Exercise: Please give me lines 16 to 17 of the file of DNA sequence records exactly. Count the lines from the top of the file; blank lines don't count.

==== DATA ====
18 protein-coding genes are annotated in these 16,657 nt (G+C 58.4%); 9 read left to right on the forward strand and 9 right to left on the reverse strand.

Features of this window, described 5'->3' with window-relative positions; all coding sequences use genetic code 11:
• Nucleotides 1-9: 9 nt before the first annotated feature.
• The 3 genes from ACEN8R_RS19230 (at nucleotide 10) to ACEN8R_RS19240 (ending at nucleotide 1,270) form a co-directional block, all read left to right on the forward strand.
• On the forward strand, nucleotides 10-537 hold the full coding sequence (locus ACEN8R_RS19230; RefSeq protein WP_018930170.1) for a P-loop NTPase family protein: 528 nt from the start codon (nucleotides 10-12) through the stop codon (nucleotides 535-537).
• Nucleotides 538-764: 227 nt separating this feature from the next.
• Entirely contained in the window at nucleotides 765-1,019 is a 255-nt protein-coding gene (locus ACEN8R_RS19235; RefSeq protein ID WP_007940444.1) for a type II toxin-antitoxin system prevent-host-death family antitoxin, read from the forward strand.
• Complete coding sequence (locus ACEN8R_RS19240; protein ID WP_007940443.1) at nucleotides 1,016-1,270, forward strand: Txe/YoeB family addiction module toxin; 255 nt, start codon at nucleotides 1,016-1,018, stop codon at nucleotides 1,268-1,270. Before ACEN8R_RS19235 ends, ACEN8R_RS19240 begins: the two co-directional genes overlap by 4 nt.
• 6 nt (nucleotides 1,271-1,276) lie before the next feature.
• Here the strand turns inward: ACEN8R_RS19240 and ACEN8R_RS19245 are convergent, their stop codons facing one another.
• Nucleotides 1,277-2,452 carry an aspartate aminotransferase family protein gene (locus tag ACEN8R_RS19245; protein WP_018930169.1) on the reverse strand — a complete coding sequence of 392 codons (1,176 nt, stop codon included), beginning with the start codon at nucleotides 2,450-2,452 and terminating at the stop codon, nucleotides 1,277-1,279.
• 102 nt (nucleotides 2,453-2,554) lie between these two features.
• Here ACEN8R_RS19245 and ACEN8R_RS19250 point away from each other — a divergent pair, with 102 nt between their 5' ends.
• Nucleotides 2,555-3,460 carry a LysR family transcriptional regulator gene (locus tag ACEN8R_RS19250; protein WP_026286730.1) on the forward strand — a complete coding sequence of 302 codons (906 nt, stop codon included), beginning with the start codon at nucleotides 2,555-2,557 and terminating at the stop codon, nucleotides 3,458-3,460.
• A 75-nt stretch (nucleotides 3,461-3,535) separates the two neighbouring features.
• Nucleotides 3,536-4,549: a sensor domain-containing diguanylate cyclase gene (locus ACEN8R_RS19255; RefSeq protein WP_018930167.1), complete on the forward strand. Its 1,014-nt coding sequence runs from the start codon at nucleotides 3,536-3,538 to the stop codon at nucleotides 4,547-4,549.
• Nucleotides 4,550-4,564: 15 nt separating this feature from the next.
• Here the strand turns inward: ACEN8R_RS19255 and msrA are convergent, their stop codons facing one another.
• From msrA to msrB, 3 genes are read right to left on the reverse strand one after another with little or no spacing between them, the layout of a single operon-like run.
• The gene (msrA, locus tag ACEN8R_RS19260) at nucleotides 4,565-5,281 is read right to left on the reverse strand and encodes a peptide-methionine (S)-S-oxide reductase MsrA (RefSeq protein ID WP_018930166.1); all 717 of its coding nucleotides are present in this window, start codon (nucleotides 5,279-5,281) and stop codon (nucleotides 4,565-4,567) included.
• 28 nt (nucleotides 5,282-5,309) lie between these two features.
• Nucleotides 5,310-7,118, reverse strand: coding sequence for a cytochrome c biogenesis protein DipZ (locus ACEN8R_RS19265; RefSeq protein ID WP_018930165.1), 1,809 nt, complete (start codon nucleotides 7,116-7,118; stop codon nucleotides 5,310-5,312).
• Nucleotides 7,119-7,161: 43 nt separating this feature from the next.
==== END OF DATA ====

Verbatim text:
• Nucleotides 3,536-4,549: a sensor domain-containing diguanylate cyclase gene (locus ACEN8R_RS19255; RefSeq protein WP_018930167.1), complete on the forward strand. Its 1,014-nt coding sequence runs from the start codon at nucleotides 3,536-3,538 to the stop codon at nucleotides 4,547-4,549.
• Nucleotides 4,550-4,564: 15 nt separating this feature from the next.